Merger of SSE with Npower in Doubt
The incoming price cap on default tariffs has cast doubt on the intended merger between energy suppliers, SSE and Npower. The cap originally caused the merger to be delayed until early 2019, but now threatens it entirely.
Doubts emerged ever since Ofgem recently confirmed that the price cap will indeed be active from January 1st, 2019.
The cap will save consumers on default standard variable tariffs up to £120 each per year on their energy bills. The tariff has been capped at an initial £1,137 per year for average dual fuel customers paying by direct debit. However, this amount will be assessed and updated every April and October to allow for fluctuations in wholesale energy prices.
SSE and Npower Renegotiate Merger Terms
The doubts over the merger have already had a significant effect. Shares in SSE have dropped in price by 3% after the firm revealed the merger’s terms were being re-negotiated.
Statements released by both firms reveal that the talks to re-negotiate terms are expected to last several weeks. The earliest they will be concluded is by mid-December. The original merger plan had only recently being green lit by the industry regulator, the Competition and Markets Authority. Now any merger that does happen is unlikely within the first quarter of next year, as originally intended.
SSE’s statement also said, “There is now some uncertainty as to whether this transaction can be completed, as originally contemplated. Nevertheless, the board believes that the best future for SSE energy services, including its customers and employees, will continue to lie outside the SSE group.”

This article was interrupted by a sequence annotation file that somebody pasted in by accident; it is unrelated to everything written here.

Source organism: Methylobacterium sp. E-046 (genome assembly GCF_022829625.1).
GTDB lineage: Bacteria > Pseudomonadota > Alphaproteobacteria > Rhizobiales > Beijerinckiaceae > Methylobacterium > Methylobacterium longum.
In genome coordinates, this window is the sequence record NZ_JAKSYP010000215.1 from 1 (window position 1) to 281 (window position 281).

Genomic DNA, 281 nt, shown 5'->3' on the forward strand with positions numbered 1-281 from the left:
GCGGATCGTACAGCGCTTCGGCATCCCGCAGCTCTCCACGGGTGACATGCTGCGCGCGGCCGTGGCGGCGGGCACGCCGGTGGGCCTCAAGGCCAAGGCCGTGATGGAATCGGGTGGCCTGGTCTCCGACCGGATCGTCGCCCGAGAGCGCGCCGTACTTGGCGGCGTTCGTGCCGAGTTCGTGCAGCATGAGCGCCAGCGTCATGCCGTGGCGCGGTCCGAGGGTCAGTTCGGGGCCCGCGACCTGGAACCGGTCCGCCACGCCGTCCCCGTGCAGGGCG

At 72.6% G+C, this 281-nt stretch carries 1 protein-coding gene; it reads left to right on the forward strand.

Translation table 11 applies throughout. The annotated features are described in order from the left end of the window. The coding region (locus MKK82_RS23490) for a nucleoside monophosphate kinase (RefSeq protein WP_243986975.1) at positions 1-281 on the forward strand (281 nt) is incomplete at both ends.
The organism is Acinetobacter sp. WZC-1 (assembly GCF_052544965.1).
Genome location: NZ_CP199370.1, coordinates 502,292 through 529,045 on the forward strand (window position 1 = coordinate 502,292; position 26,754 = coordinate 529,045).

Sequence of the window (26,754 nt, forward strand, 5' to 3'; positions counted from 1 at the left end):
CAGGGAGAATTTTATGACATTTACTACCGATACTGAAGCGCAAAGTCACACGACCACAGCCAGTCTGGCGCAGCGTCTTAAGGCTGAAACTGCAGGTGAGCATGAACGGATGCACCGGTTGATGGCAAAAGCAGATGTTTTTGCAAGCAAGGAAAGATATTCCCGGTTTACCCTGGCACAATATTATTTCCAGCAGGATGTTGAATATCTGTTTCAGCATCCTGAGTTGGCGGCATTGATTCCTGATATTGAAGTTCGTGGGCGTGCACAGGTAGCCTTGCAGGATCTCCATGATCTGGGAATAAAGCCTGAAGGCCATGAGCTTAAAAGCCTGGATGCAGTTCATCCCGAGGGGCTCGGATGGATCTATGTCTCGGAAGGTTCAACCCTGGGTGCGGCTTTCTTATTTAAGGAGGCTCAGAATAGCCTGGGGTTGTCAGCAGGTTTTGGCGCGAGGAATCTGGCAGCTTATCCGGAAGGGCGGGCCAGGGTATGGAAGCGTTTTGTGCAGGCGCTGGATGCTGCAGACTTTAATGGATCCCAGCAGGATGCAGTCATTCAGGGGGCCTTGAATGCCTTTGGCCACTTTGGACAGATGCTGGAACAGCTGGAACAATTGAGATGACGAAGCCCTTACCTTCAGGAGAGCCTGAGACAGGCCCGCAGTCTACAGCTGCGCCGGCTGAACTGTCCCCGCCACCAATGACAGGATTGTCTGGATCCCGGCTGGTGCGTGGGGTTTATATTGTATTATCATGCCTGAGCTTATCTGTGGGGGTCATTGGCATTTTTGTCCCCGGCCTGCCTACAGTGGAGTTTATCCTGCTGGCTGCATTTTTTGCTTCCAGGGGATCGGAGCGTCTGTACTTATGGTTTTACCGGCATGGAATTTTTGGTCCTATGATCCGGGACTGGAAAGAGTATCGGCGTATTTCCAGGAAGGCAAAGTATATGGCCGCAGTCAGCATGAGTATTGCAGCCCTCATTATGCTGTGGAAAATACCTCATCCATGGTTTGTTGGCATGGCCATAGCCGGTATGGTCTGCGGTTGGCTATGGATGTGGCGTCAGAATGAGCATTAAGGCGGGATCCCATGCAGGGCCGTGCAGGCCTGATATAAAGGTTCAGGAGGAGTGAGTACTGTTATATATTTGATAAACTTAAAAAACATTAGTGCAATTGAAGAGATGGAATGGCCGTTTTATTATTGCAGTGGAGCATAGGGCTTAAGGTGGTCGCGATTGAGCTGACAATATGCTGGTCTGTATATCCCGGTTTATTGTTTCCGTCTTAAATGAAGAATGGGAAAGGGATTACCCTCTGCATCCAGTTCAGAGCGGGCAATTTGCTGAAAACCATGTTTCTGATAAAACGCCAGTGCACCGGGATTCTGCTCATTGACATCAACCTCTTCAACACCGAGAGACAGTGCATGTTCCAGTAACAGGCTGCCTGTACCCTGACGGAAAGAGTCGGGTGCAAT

Customer Losses a Big Factor
Both firms involved in this merger have also been losing significant amounts of customers recently. SSE’s retail arm have lost close to half a million customers in the year up to September. Npower have fared even worse by losing 530,000 customers during the same time.
The merger had intended to turn the Big Six UK energy suppliers into a Big Five. This change would have meant the merged SSE and Npower would become the country’s second biggest supplier, behind British Gas.
Now the large numbers of customers switching suppliers during 2018 is adding to the worries of the two firms. According to reports of data compiled by Energy UK Statistics, 4.3 million customers switched supplier between January and October. There are also 70 different energy suppliers currently competing for a share of the UK market.
Merger Talks to Have Wide Reaching Implications
One major issue tied to the new merger talks will be the role of fellow Big Six supplier E.ON. The German firm had planned on holding a large amount of shares in the merged SSE and Npower. E.ON would remain one of the new Big Five while doing so, though their position is now also in doubt.
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